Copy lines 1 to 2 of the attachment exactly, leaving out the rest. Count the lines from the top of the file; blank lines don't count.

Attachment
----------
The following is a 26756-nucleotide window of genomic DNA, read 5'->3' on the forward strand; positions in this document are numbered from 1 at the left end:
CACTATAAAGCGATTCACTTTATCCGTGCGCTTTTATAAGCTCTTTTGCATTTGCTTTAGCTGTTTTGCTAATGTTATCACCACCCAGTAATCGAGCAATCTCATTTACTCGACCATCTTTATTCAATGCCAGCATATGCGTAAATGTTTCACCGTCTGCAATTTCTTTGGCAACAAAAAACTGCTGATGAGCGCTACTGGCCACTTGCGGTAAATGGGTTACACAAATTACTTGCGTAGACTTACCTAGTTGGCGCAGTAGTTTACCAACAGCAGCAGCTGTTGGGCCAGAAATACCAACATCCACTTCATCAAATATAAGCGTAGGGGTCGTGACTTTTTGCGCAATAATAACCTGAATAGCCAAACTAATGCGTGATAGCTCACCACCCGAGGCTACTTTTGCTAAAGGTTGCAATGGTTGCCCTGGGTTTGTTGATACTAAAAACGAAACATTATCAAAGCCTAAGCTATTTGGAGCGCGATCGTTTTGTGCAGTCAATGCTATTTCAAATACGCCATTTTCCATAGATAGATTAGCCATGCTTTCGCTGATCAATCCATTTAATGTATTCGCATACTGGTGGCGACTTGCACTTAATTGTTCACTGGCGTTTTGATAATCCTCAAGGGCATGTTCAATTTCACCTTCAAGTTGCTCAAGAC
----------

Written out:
The following is a 26756-nucleotide window of genomic DNA, read 5'->3' on the forward strand; positions in this document are numbered from 1 at the left end:
CACTATAAAGCGATTCACTTTATCCGTGCGCTTTTATAAGCTCTTTTGCATTTGCTTTAGCTGTTTTGCTAATGTTATCACCACCCAGTAATCGAGCAATCTCATTTACTCGACCATCTTTATTCAATGCCAGCATATGCGTAAATGTTTCACCGTCTGCAATTTCTTTGGCAACAAAAAACTGCTGATGAGCGCTACTGGCCACTTGCGGTAAATGGGTTACACAAATTACTTGCGTAGACTTACCTAGTTGGCGCAGTAGTTTACCAACAGCAGCAGCTGTTGGGCCAGAAATACCAACATCCACTTCATCAAATATAAGCGTAGGGGTCGTGACTTTTTGCGCAATAATAACCTGAATAGCCAAACTAATGCGTGATAGCTCACCACCCGAGGCTACTTTTGCTAAAGGTTGCAATGGTTGCCCTGGGTTTGTTGATACTAAAAACGAAACATTATCAAAGCCTAAGCTATTTGGAGCGCGATCGTTTTGTGCAGTCAATGCTATTTCAAATACGCCATTTTCCATAGATAGATTAGCCATGCTTTCGCTGATCAATCCATTTAATGTATTCGCATACTGGTGGCGACTTGCACTTAATTGTTCACTGGCGTTTTGATAATCCTCAAGGGCATGTTCAATTTCACCTTCAAGTTGCTCAAGAC